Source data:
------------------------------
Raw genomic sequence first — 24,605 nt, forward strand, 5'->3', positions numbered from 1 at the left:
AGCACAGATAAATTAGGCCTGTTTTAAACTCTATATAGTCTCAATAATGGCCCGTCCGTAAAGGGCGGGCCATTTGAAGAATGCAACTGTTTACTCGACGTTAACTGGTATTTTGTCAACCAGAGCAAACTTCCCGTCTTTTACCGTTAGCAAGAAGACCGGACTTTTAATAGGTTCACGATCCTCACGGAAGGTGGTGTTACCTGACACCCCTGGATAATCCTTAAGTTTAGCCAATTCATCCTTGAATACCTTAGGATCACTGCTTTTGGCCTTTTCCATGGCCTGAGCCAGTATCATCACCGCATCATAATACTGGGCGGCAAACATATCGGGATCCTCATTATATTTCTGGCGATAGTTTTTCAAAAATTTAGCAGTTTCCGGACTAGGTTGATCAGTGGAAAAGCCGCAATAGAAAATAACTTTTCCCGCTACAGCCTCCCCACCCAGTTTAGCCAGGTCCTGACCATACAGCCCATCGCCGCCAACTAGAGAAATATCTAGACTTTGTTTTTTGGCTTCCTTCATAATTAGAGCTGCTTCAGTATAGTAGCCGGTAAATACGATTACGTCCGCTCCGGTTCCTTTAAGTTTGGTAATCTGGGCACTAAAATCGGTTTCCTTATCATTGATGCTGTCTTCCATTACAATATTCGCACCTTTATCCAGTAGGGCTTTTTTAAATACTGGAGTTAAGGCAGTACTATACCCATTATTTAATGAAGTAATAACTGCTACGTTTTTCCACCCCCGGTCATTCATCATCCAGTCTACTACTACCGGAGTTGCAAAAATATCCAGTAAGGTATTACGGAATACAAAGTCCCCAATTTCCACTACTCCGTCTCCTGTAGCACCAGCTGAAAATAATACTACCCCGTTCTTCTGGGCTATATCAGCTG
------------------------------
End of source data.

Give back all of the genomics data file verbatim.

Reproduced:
Raw genomic sequence first — 24,605 nt, forward strand, 5'->3', positions numbered from 1 at the left:
AGCACAGATAAATTAGGCCTGTTTTAAACTCTATATAGTCTCAATAATGGCCCGTCCGTAAAGGGCGGGCCATTTGAAGAATGCAACTGTTTACTCGACGTTAACTGGTATTTTGTCAACCAGAGCAAACTTCCCGTCTTTTACCGTTAGCAAGAAGACCGGACTTTTAATAGGTTCACGATCCTCACGGAAGGTGGTGTTACCTGACACCCCTGGATAATCCTTAAGTTTAGCCAATTCATCCTTGAATACCTTAGGATCACTGCTTTTGGCCTTTTCCATGGCCTGAGCCAGTATCATCACCGCATCATAATACTGGGCGGCAAACATATCGGGATCCTCATTATATTTCTGGCGATAGTTTTTCAAAAATTTAGCAGTTTCCGGACTAGGTTGATCAGTGGAAAAGCCGCAATAGAAAATAACTTTTCCCGCTACAGCCTCCCCACCCAGTTTAGCCAGGTCCTGACCATACAGCCCATCGCCGCCAACTAGAGAAATATCTAGACTTTGTTTTTTGGCTTCCTTCATAATTAGAGCTGCTTCAGTATAGTAGCCGGTAAATACGATTACGTCCGCTCCGGTTCCTTTAAGTTTGGTAATCTGGGCACTAAAATCGGTTTCCTTATCATTGATGCTGTCTTCCATTACAATATTCGCACCTTTATCCAGTAGGGCTTTTTTAAATACTGGAGTTAAGGCAGTACTATACCCATTATTTAATGAAGTAATAACTGCTACGTTTTTCCACCCCCGGTCATTCATCATCCAGTCTACTACTACCGGAGTTGCAAAAATATCCAGTAAGGTATTACGGAATACAAAGTCCCCAATTTCCACTACTCCGTCTCCTGTAGCACCAGCTGAAAATAATACTACCCCGTTCTTCTGGGCTATATCAGCTG